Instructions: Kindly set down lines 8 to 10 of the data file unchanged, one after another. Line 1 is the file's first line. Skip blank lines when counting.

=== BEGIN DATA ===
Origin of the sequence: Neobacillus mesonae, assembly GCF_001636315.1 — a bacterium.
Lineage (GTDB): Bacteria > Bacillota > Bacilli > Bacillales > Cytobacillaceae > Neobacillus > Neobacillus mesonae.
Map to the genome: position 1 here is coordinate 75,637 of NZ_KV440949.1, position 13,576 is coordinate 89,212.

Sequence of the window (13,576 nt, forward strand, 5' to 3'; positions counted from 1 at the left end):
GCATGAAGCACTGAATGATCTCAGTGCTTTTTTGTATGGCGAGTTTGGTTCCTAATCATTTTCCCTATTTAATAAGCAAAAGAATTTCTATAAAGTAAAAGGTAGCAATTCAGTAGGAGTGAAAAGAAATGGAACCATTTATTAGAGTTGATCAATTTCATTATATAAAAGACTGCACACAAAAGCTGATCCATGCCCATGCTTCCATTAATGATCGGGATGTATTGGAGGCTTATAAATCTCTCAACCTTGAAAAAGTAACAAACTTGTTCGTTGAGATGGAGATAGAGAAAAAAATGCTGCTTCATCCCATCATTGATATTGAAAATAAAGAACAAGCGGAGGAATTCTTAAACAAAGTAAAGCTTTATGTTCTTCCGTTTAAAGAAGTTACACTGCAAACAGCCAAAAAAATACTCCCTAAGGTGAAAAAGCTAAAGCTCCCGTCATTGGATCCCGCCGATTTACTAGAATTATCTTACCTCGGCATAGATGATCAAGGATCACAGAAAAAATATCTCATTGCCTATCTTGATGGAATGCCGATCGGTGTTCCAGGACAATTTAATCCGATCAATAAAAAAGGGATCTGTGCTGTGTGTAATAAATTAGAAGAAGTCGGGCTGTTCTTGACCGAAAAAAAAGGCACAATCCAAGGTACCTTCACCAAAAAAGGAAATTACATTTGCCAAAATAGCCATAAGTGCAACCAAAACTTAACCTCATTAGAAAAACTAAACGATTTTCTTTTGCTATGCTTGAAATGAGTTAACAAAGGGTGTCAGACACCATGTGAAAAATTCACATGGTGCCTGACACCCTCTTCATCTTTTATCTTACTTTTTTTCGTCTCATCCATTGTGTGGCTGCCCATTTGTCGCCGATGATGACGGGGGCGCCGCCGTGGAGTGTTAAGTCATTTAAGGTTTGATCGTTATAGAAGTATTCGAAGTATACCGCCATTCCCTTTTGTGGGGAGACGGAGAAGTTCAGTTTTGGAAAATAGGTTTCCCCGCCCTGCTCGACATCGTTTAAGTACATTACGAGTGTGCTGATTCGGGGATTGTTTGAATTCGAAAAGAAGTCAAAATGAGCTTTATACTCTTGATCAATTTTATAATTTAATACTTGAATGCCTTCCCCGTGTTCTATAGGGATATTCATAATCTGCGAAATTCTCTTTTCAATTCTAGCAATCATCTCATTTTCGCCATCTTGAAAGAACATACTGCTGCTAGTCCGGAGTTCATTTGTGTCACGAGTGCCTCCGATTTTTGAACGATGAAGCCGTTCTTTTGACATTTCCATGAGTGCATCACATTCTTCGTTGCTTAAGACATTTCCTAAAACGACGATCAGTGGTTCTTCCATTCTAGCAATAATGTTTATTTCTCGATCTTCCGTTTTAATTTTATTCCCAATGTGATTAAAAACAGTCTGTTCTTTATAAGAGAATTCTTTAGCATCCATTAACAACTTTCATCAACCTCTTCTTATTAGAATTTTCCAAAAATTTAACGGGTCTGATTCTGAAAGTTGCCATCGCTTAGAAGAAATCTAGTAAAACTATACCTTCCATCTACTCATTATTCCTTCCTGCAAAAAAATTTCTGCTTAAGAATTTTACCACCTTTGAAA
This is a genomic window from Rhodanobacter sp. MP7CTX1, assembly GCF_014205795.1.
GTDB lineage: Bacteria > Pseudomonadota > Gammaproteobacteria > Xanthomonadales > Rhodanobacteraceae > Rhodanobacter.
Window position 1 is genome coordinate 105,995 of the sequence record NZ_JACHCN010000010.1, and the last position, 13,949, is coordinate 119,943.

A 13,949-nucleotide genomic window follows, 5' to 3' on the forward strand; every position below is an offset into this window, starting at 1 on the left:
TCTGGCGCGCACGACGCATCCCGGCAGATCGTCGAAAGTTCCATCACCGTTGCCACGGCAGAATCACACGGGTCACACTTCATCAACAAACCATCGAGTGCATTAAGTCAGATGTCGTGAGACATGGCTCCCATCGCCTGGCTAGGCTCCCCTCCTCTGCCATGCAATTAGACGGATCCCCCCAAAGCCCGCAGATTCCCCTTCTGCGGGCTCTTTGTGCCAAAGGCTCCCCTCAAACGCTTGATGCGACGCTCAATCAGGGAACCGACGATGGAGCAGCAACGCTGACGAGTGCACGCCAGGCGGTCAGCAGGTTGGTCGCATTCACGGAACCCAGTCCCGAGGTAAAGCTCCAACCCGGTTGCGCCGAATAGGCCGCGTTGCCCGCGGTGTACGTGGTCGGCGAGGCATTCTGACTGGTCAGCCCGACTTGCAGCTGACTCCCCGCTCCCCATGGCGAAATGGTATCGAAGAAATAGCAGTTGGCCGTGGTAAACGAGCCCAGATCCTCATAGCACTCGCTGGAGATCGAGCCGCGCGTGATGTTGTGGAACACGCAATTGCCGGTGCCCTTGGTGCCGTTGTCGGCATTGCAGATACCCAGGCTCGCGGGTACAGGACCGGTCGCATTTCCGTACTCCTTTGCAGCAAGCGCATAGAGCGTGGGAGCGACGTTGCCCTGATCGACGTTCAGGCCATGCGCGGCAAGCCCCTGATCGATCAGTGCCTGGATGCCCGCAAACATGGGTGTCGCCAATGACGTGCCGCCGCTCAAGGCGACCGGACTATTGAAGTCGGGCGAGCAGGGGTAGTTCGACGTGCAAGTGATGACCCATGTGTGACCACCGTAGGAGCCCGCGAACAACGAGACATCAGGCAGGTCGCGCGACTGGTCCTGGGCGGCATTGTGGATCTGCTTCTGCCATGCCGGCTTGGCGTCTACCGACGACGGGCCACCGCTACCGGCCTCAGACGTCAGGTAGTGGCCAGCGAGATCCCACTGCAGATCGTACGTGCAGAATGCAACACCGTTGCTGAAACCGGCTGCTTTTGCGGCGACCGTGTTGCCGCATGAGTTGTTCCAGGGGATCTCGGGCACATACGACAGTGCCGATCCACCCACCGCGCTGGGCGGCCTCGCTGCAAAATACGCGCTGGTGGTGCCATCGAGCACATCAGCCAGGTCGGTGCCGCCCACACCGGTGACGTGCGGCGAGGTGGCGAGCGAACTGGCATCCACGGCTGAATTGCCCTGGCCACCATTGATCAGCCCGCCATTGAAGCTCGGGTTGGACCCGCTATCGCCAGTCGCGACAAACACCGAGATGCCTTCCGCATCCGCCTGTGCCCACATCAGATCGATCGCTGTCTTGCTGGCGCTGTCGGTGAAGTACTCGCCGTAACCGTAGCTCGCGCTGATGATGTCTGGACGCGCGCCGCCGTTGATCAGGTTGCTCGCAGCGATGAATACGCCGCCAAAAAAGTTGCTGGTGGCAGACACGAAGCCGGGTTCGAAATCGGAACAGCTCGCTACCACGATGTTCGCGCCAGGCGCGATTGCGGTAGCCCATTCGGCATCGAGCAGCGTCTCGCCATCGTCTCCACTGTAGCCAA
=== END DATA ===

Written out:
Window position 1 is genome coordinate 105,995 of the sequence record NZ_JACHCN010000010.1, and the last position, 13,949, is coordinate 119,943.

A 13,949-nucleotide genomic window follows, 5' to 3' on the forward strand; every position below is an offset into this window, starting at 1 on the left:
TCTGGCGCGCACGACGCATCCCGGCAGATCGTCGAAAGTTCCATCACCGTTGCCACGGCAGAATCACACGGGTCACACTTCATCAACAAACCATCGAGTGCATTAAGTCAGATGTCGTGAGACATGGCTCCCATCGCCTGGCTAGGCTCCCCTCCTCTGCCATGCAATTAGACGGATCCCCCCAAAGCCCGCAGATTCCCCTTCTGCGGGCTCTTTGTGCCAAAGGCTCCCCTCAAACGCTTGATGCGACGCTCAATCAGGGAACCGACGATGGAGCAGCAACGCTGACGAGTGCACGCCAGGCGGTCAGCAGGTTGGTCGCATTCACGGAACCCAGTCCCGAGGTAAAGCTCCAACCCGGTTGCGCCGAATAGGCCGCGTTGCCCGCGGTGTACGTGGTCGGCGAGGCATTCTGACTGGTCAGCCCGACTTGCAGCTGACTCCCCGCTCCCCATGGCGAAATGGTATCGAAGAAATAGCAGTTGGCCGTGGTAAACGAGCCCAGATCCTCATAGCACTCGCTGGAGATCGAGCCGCGCGTGATGTTGTGGAACACGCAATTGCCGGTGCCCTTGGTGCCGTTGTCGGCATTGCAGATACCCAGGCTCGCGGGTACAGGACCGGTCGCATTTCCGTACTCCTTTGCAGCAAGCGCATAGAGCGTGGGAGCGACGTTGCCCTGATCGACGTTCAGGCCATGCGCGGCAAGCCCCTGATCGATCAGTGCCTGGATGCCCGCAAACATGGGTGTCGCCAATGACGTGCCGCCGCTCAAGGCGACCGGACTATTGAAGTCGGGCGAGCAGGGGTAGTTCGACGTGCAAGTGATGACCCATGTGTGACCACCGTAGGAGCCCGCGAACAACGAGACATCAGGCAGGTCGCGCGACTGGTCCTGGGCGGCATTGTGGATCTGCTTCTGCCATGCCGGCTTGGCGTCTACCGACGACGGGCCACCGCTACCGGCCTCAGACGTCAGGTAGTGGCCAGCGAGATCCCACTGCAGATCGTACGTGCAGAATGCAACACCGTTGCTGAAACCGGCTGCTTTTGCGGCGACCGTGTTGCCGCATGAGTTGTTCCAGGGGATCTCGGGCACATACGACAGTGCCGATCCACCCACCGCGCTGGGCGGCCTCGCTGCAAAATACGCGCTGGTGGTGCCATCGAGCACATCAGCCAGGTCGGTGCCGCCCACACCGGTGACGTGCGGCGAGGTGGCGAGCGAACTGGCATCCACGGCTGAATTGCCCTGGCCACCATTGATCAGCCCGCCATTGAAGCTCGGGTTGGACCCGCTATCGCCAGTCGCGACAAACACCGAGATGCCTTCCGCATCCGCCTGTGCCCACATCAGATCGATCGCTGTCTTGCTGGCGCTGTCGGTGAAGTACTCGCCGTAACCGTAGCTCGCGCTGATGATGTCTGGACGCGCGCCGCCGTTGATCAGGTTGCTCGCAGCGATGAATACGCCGCCAAAAAAGTTGCTGGTGGCAGACACGAAGCCGGGTTCGAAATCGGAACAGCTCGCTACCACGATGTTCGCGCCAGGCGCGATTGCGGTAGCCCATTCGGCATCGAGCAGCGTCTCGCCATCGTCTCCACTGTAGCCAA